Co-op, intern programs get $800,000 boost from state03/11/2014
When Matthew Crowder graduated from The University of Akron in May 2013, he joined The Goodyear Tire and Rubber Co. as a mechanical engineer. Crowder received his job offer during the fall semester of his senior year, after he completed a cooperative education, or co-op, position with the rubber industry giant.
That’s not unusual. UA’s strong co-op and internship program helps hundreds of students graduate career-ready and with attractive job offers.
Now, UA’s co-op and internship programs will be strengthened further with a $799,286 grant announced today by the Ohio Board of Regents as part of the Ohio Means Internships and Co-ops (OMIC) program.
The award to UA is the third largest of 25 granted statewide. It will be matched with funds from key industries and other donations to create new or to expand existing applied-experience opportunities for students.
At UA, the grant will be used to provide additional funding to employers offering new co-op positions and to enable small and startup businesses to provide students with co-ops at competitive salaries.
“Co-op experience is key to our students’ success after graduation,” says Deanna Dunn, director of cooperative education and placement, who adds that 60 percent of engineering students receive job offers from their co-op employers.
Working hand-in-hand with the UA College of Engineering’s 100-year-old co-op program, which placed more than 900 students in positions in 2013, the University’s Career Center is implementing a placement model that underscores co-op experience for students.
“We’ve had significant movement in job placement with students taking advantage of relevant learning opportunities,” says Christina Ross, director of UA’s Career Advantage Network, noting that her department has seen a marked influx in student job placement over the past year. “Programs that have been able to implement a formal co-op program within their curriculum will see even more students graduate with jobs.”
More opportunities in more majors
Already, the Department of Applied Mathematics has identified 10 students in its accelerated BS/MS program for co-op positions spanning over summer and fall 2014, and it plans to offer the opportunity in future years.
Applied mathematics students have developed marketable skills by their junior year, says Professor of Mathematics Gerald Young. That’s the right time for them to join companies as co-ops.
“With their applied mathematics degrees and their breadth of knowledge, our students are going into a variety of professions -- as actuaries or retirement planners for financial companies, in information technology, in scientific computation companies,” Young says. “The whole idea with co-ops is to give them a chance to get their feet wet in terms of what an employer would expect from them and, likewise, employers have an opportunity to test out a student ahead of time, before they make an offer. Everybody wins.”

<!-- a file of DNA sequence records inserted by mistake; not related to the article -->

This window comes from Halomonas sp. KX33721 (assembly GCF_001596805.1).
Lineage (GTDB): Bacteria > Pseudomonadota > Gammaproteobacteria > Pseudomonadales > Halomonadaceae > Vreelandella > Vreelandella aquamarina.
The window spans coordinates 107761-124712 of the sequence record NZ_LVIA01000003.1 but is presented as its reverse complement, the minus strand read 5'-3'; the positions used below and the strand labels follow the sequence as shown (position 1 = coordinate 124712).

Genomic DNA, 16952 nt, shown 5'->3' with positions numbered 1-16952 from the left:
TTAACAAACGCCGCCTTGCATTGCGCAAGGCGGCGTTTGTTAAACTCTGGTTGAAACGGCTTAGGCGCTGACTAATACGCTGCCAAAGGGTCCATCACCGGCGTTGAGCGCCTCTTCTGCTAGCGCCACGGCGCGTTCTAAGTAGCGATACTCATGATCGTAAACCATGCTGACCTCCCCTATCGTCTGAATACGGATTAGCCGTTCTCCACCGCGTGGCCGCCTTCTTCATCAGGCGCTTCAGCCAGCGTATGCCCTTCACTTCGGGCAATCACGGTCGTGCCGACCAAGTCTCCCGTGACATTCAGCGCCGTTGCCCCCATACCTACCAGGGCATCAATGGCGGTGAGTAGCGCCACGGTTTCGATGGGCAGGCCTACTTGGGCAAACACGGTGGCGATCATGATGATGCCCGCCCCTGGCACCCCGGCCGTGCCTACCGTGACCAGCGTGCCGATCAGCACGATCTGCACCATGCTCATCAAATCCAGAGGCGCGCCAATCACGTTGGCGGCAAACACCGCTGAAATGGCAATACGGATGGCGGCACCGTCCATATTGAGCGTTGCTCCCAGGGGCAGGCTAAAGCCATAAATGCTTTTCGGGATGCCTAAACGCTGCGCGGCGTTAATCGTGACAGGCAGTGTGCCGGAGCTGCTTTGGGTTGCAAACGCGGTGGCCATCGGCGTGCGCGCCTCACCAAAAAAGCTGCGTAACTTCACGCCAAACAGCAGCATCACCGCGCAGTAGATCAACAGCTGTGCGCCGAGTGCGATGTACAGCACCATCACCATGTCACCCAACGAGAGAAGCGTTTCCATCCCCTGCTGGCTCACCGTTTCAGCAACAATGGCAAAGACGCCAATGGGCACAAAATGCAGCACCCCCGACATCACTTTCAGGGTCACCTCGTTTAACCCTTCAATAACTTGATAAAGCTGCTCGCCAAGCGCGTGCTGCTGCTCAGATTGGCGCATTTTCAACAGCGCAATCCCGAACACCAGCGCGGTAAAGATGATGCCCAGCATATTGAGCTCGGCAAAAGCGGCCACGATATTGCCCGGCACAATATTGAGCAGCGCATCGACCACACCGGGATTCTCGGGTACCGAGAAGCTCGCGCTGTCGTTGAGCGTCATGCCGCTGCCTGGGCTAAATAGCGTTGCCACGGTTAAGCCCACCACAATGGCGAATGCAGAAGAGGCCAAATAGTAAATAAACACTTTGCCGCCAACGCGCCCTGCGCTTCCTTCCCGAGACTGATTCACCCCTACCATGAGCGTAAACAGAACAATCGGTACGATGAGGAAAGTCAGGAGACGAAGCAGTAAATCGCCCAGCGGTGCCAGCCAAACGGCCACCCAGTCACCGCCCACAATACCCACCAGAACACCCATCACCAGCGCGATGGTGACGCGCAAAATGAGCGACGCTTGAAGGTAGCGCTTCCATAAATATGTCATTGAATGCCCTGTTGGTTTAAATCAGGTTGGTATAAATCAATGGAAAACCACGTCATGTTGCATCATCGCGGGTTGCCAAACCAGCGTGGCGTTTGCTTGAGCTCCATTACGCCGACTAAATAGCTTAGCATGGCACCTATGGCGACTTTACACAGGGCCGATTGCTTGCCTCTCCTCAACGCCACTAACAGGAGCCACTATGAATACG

The new grant also will allow UA to build interview/Skype/presentation rooms and to hire additional career and co-op staff members. The “infrastructure” enhancement will better help students prepare for and secure co-op and internship positions. For example, the College of Business Administration, a partner in the grant, will develop a specific job fair for employers and students to make connections regarding internships and career-related part-time employment.
“We are offering workshops for students, helping them negotiate job offers, giving them insight into what the job market looks like and most importantly, facilitating opportunities for experience outside of the classroom. You’ve got to be that total package,” says Ross, adding that companies that recruit students for co-op positions often peg them for full-time entry level positions and fast track them up their corporate ladders.
'Intensive' learning experiences
Professor of Political Science and Acting Assistant Dean Bill Lyons, who helped develop UA’s proposal for the funding, says cooperative education represents a perfect fit for UA students.
“From my perspective, in the College of Arts and Sciences, this is a great opportunity for us, especially as part of a major university that is so STEM (science, technology, engineering and math) focused and emphasizes applied learning experiences,” Lyons says. “The state grant provides departments with an opportunity to embed co-ops into their curriculum to make learning experiences more intensive for students.”
Associate Dean for Undergraduate Studies in the College of Engineering Donald Visco adds that use of the well-established co-op employer network in engineering was an important component of the proposal. Companies in the network will look to students in various disciplines in JobsOhio Key Industries for co-op positions.
“From our first OMIC grant we were able to have several companies that traditionally took only engineering co-ops, expand into other areas such as biology, finance and technology,” Visco says. “That was an important outcome of the program. We look to expand on that with the second round of OMIC funding.”
The new funding follows a $932,571 grant UA received in 2012 for expansion of internship and co-ops programs.
Media contact: Denise Henry, 330-972-6477 or firstname.lastname@example.org.